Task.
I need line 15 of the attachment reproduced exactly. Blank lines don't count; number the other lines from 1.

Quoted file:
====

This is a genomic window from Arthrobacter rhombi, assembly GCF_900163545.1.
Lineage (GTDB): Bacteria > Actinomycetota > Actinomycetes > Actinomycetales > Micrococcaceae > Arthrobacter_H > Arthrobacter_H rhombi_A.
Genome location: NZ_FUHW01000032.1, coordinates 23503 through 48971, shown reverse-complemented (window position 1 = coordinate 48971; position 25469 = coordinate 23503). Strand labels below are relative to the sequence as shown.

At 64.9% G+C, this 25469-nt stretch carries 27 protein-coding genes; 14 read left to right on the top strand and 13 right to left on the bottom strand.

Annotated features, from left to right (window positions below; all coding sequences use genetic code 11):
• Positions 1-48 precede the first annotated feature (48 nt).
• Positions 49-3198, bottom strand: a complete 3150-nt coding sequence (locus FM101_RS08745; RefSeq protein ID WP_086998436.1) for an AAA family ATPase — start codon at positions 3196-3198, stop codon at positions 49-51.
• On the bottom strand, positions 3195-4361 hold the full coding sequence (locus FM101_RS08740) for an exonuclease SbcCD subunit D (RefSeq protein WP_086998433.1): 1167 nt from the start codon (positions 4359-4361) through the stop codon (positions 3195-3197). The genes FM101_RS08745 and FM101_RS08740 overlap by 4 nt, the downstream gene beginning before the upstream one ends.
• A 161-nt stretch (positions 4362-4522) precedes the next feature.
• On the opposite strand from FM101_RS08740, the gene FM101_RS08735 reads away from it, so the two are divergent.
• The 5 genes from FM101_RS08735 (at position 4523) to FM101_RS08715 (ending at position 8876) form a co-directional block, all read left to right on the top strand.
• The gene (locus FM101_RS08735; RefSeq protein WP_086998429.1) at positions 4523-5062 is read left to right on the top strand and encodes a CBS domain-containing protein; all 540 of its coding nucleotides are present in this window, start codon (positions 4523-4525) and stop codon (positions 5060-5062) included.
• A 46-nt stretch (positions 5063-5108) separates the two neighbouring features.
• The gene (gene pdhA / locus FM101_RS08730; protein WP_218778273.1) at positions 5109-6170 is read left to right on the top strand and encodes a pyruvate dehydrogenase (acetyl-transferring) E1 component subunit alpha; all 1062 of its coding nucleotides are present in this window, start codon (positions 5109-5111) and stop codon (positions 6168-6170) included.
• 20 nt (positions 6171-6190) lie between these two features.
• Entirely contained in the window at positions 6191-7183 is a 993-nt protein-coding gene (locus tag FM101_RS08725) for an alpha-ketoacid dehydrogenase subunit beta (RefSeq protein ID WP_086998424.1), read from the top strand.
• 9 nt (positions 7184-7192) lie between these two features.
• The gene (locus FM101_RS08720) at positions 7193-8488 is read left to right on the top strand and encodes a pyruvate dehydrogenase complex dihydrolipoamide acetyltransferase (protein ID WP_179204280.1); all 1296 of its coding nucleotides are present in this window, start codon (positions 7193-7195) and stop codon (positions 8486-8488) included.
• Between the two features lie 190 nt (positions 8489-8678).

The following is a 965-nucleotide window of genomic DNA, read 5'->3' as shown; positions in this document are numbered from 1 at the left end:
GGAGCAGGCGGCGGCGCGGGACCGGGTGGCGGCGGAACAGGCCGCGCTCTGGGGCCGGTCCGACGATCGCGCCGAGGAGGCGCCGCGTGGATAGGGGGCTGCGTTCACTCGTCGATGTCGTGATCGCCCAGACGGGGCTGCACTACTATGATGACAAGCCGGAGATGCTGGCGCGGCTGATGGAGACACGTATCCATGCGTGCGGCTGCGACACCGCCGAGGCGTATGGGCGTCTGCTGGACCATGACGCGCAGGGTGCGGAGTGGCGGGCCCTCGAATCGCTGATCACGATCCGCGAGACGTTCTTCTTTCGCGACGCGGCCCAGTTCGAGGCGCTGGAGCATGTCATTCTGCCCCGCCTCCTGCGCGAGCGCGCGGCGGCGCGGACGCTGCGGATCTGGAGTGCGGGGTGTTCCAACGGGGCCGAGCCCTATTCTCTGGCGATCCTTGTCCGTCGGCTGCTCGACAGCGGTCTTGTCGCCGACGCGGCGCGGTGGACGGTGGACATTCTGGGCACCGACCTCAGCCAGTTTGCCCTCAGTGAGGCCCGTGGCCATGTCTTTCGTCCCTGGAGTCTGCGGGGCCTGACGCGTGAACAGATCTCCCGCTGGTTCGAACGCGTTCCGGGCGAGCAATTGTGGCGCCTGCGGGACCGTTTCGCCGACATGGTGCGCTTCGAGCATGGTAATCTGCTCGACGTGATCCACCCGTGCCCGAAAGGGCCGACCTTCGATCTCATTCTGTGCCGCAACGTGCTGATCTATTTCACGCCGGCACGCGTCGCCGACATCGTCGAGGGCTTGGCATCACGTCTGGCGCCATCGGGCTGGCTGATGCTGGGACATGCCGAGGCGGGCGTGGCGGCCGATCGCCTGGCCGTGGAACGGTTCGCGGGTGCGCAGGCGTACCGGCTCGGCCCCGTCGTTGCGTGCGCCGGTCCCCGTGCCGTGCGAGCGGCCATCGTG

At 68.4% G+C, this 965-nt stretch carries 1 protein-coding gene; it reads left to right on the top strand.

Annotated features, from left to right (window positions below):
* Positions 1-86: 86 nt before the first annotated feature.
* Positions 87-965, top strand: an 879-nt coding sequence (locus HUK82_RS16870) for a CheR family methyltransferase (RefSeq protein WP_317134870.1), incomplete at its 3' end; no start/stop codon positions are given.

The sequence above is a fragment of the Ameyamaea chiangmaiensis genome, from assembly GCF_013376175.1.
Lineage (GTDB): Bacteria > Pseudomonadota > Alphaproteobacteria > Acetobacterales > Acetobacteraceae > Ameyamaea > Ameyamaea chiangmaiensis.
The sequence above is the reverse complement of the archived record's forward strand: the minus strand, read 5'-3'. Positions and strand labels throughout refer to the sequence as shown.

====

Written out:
• 20 nt (positions 6171-6190) lie between these two features.